Thursday, January 04, 2007

Naughty, Naughty

The British Broadcasting Corporation was always known for being stodgy. Times have changed: when I listen to the BBC news now I am struck by the rainbow of ethnic names and by the diverse accents of many of the reporters. Back in the day "Auntie" demanded a standard “BBC English”, and the newsreaders were for the most part male and certainly the product of reputable public schools and universities. I wrote about my childhood friend Muffin the Mule. Someday I will get around to The Archers and Mrs. Dale’s Diary.

When I was looking for a photograph of Richard Dimbleby yesterday I was reminded of a most uncharacteristic broadcast he presided over in April of 1957, on a par with Orson Welles’ adaptation of The War of the Worlds. Viewers of Panorama (a kind of 60 Minutes magazine program) were treated to an account of the massive spaghetti harvest in southern Switzerland, delivered in all seriousness by the earnest Mr. Dimbleby. If the audio link doesn’t work for you, here is the text:

'It is not only in Britain that spring this year has taken everyone by surprise. Here in the Ticino, on the borders of Switzerland and Italy, the slopes overlooking Lake Lugano have already burst into flower. But what, you may ask, has the early and welcome arrival of bees and blossom to do with food? It is simply that the past winter, one of the mildest in living memory, has also resulted in an exceptionally heavy spaghetti crop. The last two weeks of March are an anxious time for the spaghetti farmer. There is always the chance of a late frost which, while not entirely ruining his crop, generally impairs the flavour and makes it difficult for him to obtain top prices in world markets.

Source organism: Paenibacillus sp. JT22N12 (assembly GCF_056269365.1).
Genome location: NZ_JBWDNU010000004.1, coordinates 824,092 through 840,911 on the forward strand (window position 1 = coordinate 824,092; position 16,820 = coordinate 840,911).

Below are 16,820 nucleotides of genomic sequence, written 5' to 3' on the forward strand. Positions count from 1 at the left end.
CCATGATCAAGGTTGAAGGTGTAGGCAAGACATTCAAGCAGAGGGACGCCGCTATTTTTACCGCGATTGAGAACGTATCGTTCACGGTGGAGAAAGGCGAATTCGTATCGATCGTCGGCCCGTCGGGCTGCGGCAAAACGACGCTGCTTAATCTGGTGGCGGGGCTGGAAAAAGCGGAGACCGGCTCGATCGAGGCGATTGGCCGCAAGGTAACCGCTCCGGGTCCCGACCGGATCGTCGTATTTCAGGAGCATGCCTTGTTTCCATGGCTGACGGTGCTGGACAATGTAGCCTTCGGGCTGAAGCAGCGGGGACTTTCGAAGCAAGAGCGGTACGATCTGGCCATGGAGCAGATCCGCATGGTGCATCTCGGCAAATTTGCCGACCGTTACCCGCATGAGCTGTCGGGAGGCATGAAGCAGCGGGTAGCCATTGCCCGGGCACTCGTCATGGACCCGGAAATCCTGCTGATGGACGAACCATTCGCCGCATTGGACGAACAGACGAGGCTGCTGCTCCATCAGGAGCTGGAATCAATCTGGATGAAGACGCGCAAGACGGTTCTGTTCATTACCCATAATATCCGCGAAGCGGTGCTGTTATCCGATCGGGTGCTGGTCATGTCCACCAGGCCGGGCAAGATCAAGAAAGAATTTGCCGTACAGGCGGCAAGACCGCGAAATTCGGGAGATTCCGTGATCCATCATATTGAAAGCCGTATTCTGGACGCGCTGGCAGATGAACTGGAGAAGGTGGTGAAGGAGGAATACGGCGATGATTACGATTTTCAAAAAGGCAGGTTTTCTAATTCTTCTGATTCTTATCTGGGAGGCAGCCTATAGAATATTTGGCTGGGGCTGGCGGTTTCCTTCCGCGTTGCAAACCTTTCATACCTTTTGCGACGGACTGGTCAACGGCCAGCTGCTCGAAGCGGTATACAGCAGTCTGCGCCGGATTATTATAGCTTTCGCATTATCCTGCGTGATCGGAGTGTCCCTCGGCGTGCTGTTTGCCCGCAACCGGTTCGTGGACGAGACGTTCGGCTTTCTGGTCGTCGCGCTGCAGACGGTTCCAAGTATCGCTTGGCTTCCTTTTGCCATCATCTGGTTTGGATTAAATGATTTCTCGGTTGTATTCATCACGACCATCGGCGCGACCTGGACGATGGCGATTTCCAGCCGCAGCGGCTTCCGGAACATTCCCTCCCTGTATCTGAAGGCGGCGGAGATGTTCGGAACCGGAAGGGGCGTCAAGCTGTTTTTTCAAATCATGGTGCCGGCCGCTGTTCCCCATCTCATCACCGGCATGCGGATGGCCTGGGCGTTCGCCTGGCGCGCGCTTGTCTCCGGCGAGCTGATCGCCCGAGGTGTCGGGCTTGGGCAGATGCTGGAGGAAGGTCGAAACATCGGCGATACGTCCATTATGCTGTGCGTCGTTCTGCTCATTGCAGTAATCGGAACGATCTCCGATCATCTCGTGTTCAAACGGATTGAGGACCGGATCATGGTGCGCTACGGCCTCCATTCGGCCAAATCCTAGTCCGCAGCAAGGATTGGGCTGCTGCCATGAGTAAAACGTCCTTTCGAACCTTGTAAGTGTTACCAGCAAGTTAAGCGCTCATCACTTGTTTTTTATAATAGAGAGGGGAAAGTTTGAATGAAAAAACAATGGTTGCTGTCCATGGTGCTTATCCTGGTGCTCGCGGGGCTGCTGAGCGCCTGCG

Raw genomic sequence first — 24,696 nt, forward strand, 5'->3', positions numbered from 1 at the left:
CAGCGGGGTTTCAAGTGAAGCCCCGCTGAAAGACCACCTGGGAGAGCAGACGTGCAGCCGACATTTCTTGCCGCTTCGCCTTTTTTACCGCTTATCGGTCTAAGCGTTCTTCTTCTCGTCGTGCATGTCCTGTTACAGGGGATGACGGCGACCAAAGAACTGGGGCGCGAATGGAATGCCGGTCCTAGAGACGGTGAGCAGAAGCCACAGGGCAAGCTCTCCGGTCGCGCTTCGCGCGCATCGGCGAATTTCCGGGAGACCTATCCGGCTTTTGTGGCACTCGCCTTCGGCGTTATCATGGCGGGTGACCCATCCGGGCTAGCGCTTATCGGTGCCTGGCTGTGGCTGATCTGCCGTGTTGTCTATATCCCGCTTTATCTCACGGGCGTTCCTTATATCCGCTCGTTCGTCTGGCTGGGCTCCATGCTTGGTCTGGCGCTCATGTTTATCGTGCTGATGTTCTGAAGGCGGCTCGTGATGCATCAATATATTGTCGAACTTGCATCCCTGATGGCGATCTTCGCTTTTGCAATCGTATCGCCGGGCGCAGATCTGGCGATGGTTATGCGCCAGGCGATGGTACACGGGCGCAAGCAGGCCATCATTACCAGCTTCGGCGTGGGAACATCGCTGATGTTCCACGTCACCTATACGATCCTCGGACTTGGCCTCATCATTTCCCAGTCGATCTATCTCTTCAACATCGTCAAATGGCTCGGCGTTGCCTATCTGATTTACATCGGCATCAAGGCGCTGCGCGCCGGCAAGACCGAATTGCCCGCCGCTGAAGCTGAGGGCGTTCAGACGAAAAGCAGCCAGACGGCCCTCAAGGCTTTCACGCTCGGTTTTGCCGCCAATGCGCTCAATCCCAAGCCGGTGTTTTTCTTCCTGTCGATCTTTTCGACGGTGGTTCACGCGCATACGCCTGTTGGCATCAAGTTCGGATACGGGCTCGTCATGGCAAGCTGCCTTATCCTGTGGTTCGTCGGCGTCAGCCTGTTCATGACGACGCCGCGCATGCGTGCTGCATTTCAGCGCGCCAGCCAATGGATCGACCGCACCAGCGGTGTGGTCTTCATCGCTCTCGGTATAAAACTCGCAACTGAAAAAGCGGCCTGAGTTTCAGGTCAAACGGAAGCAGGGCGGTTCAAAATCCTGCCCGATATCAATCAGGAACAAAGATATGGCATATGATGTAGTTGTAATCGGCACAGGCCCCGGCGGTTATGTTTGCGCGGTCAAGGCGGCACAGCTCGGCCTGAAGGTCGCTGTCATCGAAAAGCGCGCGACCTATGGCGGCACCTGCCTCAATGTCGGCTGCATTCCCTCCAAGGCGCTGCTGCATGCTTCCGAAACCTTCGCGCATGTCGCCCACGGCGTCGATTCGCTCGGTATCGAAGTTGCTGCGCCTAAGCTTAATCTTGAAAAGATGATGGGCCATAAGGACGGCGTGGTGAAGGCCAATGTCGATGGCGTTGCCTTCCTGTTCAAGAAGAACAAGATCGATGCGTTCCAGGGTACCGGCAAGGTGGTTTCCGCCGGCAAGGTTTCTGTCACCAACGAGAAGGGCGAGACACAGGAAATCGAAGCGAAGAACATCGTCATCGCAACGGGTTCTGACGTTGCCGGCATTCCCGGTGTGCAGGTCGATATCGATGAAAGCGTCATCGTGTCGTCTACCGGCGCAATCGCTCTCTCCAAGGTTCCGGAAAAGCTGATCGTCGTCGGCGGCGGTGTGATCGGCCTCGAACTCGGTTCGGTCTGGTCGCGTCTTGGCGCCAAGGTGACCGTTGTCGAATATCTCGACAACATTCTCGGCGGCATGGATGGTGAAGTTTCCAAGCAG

'Spaghetti cultivation here in Switzerland is not, of course, carried out on anything like the tremendous scale of the Italian industry. Many of you, I am sure, will have seen pictures of vast spaghetti plantations in the Po Valley. For the Swiss, however, it tends to be more of a family affair. Another reason why this may be a bumper year lies in the virtual disappearance of the spaghetti weevil, the tiny creature whose depredations have caused much concern in the past. After picking, the spaghetti is laid out to dry in the warm Alpine air. Many people are very puzzled by the fact that spaghetti is produced in such uniform lengths. This is the result of many years of patient endeavour by plant breeders who have succeeded in producing the perfect spaghetti. Now the harvest is marked by a traditional meal. Toasts to the new crop are drunk in these poccholinos, then the waiters enter bearing the ceremonial dish. This is of course spaghetti--picked early in the day, dried in the sun, and so brought fresh from garden to table at the very peak of condition. For those who love this dish, there is nothing like real home-grown spaghetti'.
The BBC was flooded with inquiries on how to grow spaghetti. Their answer? "Place a sprig of spaghetti in a tin of tomato sauce and hope for the best."

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